This issue features the top 100 companies in business intelligence and data warehousing as selected by our readers. You can read the methodology for the Data Warehouse 100 selection process and this year's e- business question on page 38. I'm sure you will find the responses helpful as you formulate your own e-business direction.
Based on Geoffrey Moore's adoption curve, the data warehousing/business intelligence market has definitely moved from the early adopters and innovators to the early majority. There are several indicators of this market shift, but the one I like the best is that major vendors are now seeking entry into the market to reap the rewards since the major risks have been incurred by the early pioneers. The top two companies in this year's Data Warehouse 100 are SAS and IBM. These two market pioneers both provide solid, technologically innovative products and are responsible, to a great degree, for evangelizing the benefits of data warehousing to the early adopters. The major players that have entered the market within the past two years are Microsoft, Computer Associates and SAP, all of which definitely market to the early majority.
Not surprisingly, the top 10 in the 1999 Data Warehouse 100 were all in the top 20 for 1998. As evidenced by its number 3 position (up from the twelfth spot last year), Microsoft continues its aggressive penetration into this market. Oracle took the number 4 position, while Cognos moved up to number 5. Others in the top 10 include Computer Associates International (#6), MicroStrategy (#7), Business Objects (#8), Informatica (#9) and Seagate Software (#10). The four biggest advances in this year's top 20 are companies that improved their positions partly as a result of major acquisitions. Computer Associates acquired Platinum Technologies, Ardent Software acquired Prism Solutions, SPSS acquired Integral Solutions and Informix acquired Red Brick.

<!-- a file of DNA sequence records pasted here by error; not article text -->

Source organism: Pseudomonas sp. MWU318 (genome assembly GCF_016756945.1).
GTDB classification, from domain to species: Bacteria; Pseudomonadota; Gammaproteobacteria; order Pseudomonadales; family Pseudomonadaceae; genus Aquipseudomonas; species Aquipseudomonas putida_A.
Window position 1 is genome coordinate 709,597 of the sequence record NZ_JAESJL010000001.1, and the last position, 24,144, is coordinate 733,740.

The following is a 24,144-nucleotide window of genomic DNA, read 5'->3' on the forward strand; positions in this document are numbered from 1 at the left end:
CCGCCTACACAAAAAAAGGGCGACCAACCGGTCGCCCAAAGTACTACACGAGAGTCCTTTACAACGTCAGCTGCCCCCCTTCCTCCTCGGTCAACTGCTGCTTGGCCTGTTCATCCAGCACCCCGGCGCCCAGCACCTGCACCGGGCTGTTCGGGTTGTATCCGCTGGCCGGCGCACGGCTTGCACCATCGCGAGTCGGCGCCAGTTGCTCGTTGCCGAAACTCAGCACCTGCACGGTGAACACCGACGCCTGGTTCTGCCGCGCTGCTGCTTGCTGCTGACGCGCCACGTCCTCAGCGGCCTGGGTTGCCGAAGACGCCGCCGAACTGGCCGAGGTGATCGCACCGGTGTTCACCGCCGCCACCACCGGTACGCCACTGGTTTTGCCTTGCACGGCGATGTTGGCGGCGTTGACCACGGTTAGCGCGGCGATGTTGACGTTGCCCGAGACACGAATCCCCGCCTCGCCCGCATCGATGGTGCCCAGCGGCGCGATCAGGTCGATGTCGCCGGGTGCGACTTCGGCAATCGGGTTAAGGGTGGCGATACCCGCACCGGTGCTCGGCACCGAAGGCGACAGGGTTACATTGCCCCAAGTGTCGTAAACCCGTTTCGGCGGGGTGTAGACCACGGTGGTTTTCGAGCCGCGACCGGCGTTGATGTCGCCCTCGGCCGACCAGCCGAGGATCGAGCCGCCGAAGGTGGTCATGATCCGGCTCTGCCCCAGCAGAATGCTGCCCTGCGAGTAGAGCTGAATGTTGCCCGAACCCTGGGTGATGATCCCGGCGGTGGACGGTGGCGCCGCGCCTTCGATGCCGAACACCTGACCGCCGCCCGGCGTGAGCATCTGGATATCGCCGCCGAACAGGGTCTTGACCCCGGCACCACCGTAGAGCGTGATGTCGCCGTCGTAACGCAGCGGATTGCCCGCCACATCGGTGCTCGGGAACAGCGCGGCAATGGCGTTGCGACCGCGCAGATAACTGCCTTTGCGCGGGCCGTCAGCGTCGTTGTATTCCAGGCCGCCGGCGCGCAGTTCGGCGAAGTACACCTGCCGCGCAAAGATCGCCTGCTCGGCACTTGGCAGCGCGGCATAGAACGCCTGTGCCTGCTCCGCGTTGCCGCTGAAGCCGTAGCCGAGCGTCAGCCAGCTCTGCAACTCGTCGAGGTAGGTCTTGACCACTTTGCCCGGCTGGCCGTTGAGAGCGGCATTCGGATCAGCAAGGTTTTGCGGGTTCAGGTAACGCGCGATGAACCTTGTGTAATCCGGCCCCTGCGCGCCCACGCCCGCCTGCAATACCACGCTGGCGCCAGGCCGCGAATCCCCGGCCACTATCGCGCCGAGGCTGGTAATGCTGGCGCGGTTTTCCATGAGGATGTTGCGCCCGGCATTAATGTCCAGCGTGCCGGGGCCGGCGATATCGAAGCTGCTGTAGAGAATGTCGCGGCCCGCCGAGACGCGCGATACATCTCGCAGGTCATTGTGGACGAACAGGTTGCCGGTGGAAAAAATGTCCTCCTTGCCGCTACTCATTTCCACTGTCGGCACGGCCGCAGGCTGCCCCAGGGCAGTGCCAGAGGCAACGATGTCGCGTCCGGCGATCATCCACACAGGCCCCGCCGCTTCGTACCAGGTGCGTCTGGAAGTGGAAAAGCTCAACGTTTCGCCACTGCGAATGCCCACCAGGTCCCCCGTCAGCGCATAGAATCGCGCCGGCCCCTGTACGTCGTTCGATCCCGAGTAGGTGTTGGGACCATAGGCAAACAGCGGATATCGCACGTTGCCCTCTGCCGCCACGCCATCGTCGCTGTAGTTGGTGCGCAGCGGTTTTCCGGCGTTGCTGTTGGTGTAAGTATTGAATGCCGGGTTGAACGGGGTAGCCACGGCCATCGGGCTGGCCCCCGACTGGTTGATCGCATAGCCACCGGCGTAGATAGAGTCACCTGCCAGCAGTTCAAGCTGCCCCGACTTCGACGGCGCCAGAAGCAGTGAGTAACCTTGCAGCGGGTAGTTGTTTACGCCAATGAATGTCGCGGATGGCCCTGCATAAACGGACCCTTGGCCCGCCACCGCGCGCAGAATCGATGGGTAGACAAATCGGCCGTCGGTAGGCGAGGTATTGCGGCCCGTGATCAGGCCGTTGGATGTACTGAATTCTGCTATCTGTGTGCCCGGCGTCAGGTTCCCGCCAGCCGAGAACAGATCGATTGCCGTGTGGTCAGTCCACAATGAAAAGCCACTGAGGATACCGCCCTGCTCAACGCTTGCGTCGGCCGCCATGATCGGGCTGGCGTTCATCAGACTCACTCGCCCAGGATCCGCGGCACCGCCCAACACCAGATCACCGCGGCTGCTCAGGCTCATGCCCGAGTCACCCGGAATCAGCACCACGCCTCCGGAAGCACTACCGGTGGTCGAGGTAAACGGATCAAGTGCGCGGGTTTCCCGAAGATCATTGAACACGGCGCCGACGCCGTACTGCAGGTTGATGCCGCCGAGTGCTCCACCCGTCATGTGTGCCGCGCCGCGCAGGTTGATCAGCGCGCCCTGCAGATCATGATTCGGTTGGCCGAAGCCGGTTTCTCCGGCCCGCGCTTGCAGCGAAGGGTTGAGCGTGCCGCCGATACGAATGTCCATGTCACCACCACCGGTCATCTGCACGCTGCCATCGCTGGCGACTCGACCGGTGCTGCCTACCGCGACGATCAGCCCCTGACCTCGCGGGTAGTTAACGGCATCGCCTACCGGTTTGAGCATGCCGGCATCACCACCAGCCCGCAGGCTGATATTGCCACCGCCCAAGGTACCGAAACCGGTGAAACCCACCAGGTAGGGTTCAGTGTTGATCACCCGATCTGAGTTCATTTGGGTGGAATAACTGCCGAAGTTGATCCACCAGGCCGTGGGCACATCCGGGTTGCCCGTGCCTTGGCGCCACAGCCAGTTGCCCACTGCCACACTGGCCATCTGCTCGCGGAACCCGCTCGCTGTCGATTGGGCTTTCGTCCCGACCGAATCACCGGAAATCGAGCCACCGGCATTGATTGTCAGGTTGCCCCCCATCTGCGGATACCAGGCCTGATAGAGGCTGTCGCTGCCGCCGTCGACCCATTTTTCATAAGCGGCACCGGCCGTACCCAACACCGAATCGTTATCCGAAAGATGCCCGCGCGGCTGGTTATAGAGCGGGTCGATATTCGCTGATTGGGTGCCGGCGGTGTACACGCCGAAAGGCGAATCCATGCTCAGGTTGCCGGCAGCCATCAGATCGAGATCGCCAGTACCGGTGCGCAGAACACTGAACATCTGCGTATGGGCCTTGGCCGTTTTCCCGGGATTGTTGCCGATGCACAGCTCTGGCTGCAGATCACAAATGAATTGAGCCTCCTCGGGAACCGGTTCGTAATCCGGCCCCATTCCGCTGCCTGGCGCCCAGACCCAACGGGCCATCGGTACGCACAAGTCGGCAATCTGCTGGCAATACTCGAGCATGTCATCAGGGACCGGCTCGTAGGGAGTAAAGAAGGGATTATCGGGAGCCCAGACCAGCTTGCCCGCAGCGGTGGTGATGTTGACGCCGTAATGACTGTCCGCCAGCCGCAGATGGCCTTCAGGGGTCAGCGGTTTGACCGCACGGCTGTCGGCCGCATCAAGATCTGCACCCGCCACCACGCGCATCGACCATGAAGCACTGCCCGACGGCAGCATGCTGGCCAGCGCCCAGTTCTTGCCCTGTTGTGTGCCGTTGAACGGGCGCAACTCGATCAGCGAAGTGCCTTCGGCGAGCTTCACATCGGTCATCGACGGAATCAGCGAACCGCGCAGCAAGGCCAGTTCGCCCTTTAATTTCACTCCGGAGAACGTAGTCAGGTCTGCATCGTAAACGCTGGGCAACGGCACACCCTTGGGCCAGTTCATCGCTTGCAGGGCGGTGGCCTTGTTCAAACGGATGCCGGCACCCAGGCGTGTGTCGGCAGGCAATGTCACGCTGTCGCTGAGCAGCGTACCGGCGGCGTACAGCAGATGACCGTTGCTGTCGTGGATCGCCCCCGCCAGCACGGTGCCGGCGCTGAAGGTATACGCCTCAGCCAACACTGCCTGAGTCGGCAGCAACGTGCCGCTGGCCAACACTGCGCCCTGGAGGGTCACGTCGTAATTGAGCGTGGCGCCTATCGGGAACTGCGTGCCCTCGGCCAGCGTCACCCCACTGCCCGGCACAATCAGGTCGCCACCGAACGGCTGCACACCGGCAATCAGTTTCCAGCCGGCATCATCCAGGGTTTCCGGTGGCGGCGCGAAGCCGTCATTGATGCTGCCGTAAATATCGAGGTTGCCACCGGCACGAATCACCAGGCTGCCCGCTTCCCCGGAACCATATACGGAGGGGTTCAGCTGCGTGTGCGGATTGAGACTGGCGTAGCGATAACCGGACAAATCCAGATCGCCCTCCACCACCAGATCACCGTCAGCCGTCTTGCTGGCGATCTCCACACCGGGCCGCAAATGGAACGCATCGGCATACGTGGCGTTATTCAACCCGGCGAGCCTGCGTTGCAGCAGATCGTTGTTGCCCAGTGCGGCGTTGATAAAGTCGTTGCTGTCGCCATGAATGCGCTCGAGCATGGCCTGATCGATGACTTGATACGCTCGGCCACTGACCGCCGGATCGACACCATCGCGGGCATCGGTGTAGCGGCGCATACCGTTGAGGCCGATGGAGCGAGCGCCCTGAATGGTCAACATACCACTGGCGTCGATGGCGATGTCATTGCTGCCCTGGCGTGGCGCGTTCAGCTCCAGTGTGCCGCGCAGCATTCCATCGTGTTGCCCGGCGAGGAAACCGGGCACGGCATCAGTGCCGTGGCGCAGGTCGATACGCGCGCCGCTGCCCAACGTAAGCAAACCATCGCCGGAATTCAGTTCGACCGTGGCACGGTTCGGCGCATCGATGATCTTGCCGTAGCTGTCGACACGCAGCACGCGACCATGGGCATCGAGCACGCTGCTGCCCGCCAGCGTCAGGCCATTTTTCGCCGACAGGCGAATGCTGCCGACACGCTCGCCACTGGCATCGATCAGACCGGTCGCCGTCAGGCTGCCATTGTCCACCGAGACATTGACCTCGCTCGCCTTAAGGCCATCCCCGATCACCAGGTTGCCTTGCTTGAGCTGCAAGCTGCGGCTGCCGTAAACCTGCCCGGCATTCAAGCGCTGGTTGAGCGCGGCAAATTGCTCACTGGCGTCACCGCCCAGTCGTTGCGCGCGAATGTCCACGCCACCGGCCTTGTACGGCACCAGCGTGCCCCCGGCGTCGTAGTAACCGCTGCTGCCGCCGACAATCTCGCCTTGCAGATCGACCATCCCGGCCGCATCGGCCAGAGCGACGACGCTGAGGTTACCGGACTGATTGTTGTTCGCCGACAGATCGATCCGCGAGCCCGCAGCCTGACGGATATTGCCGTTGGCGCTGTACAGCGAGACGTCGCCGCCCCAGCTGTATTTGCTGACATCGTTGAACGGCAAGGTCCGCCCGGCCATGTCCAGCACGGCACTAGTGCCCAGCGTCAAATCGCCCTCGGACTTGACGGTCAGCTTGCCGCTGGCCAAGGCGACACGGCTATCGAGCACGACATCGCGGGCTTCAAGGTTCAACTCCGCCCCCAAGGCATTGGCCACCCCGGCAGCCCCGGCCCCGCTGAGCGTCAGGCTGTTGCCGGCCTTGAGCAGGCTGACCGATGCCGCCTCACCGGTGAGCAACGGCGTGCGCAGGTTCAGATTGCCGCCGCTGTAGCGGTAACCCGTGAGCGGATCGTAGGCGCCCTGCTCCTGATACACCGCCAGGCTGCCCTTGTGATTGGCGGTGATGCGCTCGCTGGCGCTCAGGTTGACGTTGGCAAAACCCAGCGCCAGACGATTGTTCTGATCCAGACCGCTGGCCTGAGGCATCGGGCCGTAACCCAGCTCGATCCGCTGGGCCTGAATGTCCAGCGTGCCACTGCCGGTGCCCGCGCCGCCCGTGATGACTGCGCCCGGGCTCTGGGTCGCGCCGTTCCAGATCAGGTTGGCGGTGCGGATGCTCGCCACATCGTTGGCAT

I would like to personally thank all of our readers who participated in this year's survey and congratulate all of the companies in the 1999 Data Warehouse 100. And, as another year draws to a close, I'd like to thank you for reading DM Review and wish you a healthy and prosperous Y2K!
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